Idaho Lt. Gov. Brad Little tells Congress about the benefits of livestock grazing
Idaho Lt. Gov. Brad Little told a congressional committee Thursday that livestock grazing on Western public lands provides a host of benefits to American taxpayers.
Chief among those, he said, is the rapid initial attack ranchers make on burgeoning wildfires, which helps keep them to a manageable size.
“That saves you (the federal government) an enormous amount of money,” Little told the House Natural Resource Committee’s federal lands subcommittee, which held a 90-minute hearing on “the essential role of livestock grazing on federal lands and its importance to rural America.”
Idaho Congressman Raul Labrador, who is a member of the committee and subcommittee, did not attend the event; he spent Thursday at the House Judiciary Committee’s hearing involving FBI agent Peter Strzok. Labrador lost to Little in the May 15 Republican gubernatorial primary. He was one of five Republicans who missed Thursday’s hearing.
Only two of the subcommittee’s nine Democrats bothered to attend the highly partisan meeting, which served primarily as an opportunity for Republicans to bash environmental groups who fund their organizations by suing federal land management agencies.
Rep. Tom McClintock, R-Calif., who is chairman of the subcommittee, said these frequent lawsuits “have become a business, a racket,” and foster a policy of “benign neglect” as land management practices grind to a halt.
“We’ve seen the damage this policy has done to our national forests,” he said. “Now we’re seeing this same destructive ideology being turned against our rangelands.”
In his written testimony, Little, who is a third-generation sheep and cattle rancher, urged the subcommittee “to address the burdensome regulatory environment that threatens our way of life.”
“Ranchers are indispensable to the successful management of our public lands,” he said. “Unlike government administrators, who are only there for a few years, ranchers have been on the land for generations. If they’re regulated off, our country loses its most effective and efficient public lands managers.”
The two Democrats who attended the hearing, Reps. Niki Tsongas of Massachusetts and Ruben Gallego of Arizona, noted that the low grazing fees charged by the Bureau of Land Management and Forest Service cost taxpayers millions of dollars each year.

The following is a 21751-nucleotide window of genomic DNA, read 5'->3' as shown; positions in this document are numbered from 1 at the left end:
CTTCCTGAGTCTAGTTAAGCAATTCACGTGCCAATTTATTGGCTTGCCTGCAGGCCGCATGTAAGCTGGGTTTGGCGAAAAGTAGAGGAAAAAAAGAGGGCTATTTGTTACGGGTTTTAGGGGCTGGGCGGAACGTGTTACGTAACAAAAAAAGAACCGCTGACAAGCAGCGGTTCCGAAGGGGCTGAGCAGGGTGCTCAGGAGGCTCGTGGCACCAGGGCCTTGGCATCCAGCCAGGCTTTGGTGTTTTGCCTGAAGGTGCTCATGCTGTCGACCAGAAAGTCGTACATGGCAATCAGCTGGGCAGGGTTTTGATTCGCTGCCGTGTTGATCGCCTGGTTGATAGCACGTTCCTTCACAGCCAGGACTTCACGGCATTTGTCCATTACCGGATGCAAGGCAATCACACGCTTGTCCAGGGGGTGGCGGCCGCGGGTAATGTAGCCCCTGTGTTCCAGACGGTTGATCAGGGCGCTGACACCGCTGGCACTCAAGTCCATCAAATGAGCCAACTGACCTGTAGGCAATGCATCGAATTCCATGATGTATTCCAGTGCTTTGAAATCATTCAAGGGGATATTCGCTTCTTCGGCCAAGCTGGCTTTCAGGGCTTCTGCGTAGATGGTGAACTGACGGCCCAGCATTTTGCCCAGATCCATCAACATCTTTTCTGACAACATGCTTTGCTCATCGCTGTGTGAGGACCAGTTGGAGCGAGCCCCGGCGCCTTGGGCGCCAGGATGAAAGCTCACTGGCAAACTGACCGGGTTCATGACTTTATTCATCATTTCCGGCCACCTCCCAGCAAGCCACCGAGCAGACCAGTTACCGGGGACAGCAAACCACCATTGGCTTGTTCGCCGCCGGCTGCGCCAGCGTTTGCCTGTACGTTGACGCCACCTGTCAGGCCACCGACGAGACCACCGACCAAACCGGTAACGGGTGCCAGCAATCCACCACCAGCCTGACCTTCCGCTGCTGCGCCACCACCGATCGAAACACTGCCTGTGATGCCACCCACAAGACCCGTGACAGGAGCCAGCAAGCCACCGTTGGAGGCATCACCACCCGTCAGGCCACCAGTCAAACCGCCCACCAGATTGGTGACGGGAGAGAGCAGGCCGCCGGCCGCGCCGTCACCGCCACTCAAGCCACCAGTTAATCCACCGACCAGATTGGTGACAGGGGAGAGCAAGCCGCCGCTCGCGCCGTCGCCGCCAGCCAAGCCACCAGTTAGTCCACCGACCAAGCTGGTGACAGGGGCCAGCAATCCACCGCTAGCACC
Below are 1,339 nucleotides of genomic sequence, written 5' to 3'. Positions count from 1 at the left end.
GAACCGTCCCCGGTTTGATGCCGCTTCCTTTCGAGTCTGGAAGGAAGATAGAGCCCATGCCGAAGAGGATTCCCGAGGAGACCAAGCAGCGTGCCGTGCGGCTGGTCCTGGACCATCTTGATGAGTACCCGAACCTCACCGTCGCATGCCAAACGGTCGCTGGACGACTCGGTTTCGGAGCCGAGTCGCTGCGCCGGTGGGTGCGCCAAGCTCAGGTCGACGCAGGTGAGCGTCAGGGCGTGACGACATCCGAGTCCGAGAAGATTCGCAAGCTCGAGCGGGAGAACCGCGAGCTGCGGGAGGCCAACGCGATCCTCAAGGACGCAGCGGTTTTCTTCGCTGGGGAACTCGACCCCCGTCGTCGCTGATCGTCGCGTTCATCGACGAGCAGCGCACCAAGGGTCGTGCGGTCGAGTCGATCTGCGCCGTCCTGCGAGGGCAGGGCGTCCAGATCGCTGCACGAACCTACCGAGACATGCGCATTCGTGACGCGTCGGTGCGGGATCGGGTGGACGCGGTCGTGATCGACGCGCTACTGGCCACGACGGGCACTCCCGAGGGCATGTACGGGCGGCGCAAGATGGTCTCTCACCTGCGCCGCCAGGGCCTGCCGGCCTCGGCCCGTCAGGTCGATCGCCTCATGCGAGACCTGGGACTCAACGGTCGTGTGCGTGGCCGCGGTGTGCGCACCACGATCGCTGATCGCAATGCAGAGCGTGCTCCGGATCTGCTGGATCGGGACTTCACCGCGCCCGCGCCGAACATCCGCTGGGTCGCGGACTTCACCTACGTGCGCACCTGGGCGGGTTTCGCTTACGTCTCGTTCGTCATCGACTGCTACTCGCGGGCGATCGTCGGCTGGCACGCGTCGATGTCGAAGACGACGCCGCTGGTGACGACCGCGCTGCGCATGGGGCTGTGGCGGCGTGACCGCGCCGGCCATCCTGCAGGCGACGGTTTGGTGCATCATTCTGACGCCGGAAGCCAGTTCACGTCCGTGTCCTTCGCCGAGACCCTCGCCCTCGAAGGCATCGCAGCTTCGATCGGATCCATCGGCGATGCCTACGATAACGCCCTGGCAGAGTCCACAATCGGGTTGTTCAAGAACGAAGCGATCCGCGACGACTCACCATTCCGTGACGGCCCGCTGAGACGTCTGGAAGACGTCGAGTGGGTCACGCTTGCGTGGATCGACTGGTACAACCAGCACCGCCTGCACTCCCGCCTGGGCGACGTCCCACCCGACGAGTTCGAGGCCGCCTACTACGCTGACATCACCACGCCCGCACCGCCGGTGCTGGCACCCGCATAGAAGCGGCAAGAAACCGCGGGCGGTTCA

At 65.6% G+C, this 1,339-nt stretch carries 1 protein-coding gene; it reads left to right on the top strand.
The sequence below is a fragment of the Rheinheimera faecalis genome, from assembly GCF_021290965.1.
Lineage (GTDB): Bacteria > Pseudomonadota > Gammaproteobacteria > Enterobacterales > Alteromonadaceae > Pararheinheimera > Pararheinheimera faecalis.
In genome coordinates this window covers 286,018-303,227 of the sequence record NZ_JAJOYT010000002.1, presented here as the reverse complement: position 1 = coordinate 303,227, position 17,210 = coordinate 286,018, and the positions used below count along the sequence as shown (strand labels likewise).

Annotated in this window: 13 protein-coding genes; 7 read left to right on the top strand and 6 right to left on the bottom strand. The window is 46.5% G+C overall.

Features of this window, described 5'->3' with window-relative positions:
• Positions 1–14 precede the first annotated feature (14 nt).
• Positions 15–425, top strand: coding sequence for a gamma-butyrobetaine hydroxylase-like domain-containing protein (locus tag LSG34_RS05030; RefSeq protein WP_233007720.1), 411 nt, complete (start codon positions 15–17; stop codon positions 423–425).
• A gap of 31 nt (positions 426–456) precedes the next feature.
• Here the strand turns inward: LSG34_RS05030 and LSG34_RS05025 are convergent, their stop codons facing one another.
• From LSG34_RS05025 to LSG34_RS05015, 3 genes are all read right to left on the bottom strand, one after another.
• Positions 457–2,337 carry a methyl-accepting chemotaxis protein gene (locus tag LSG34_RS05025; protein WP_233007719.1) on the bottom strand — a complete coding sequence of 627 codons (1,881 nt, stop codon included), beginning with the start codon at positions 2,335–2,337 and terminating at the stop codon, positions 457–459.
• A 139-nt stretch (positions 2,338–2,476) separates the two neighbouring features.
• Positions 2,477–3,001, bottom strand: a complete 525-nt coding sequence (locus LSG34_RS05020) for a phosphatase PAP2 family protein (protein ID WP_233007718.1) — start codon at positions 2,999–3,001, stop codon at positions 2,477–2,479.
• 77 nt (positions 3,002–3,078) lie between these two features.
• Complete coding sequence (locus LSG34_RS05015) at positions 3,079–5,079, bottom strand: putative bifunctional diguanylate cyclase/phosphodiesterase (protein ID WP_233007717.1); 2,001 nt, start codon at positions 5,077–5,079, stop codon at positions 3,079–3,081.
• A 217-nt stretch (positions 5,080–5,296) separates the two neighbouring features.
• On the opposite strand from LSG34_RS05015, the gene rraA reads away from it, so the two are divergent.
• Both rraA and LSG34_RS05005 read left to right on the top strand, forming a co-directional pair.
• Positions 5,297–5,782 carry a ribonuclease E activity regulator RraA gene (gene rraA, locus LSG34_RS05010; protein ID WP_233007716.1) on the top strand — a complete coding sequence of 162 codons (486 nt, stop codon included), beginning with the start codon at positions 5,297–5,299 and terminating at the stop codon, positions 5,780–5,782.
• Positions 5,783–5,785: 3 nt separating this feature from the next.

“In 2016, the BLM and Forest Service spent $135.9 million managing these lands, and collected $26.5 million in grazing fees,” Tsongas said. “That’s a loss of $109.4 million to the American taxpayer.”
Erik Molvar, executive director of the Western Watersheds Project, suggested that livestock grazing was a primary cause of environmental damage on western public lands.
It’s “a slow, invisible cancer that’s insidiously and inexorably killing native ecosystems over a vast area,” he said.
Unlike bison, elk or deer, Molvar said, cattle aren’t well adapted to the West’s arid landscape. They tend to congregate along streams and rivers, damaging critical riparian areas. Besides polluting waterways and contributing to higher rates of erosion, he said, they pave the way for invasive species, such as cheatgrass.
He also noted that grazing leases on private lands can be as much as 14 times what the BLM and Forest Service charge, and said there were nearly 22,000 public lands grazing permit holders in 2015. Collectively, they grazed about 1.75 million head of cattle, which is less than 2 percent of the national herd.
“Why are we so vastly subsidizing these 22,000 ranching families, who produce 1.9 percent of American beef, at the cost of all these land health problems?” Molvar asked. “It doesn’t make a lot of sense.”
Dave Naugle, a wildlife biology professor at the University of Montana who has spent his career studying the impacts of grazing, said ranchers actually have a critical role in preserving native habitats — particularly on species like the greater sage grouse.
“Keeping ranching productive, profitable and sustainable is a top priority for conserving the rural way of life and wildlife populations,” he said.
Naugle cited two new studies by the University of Idaho and Montana State University that found higher survival rates for sage-grouse nests in grazed lands versus idle pastures, and that grazing resulted in greater availability of insects that the chicks used as food.
The real threats to sage grouse, he said, come from catastrophic wildfires, invasive species and the conversion of rangeland to higher-intensity agricultural uses.
“A single square mile of grazing land that’s converted into new cropland negatively impacts sage grouse in a landscape 12 times that size,” Naugle said. “Grazing is a compatible land use.”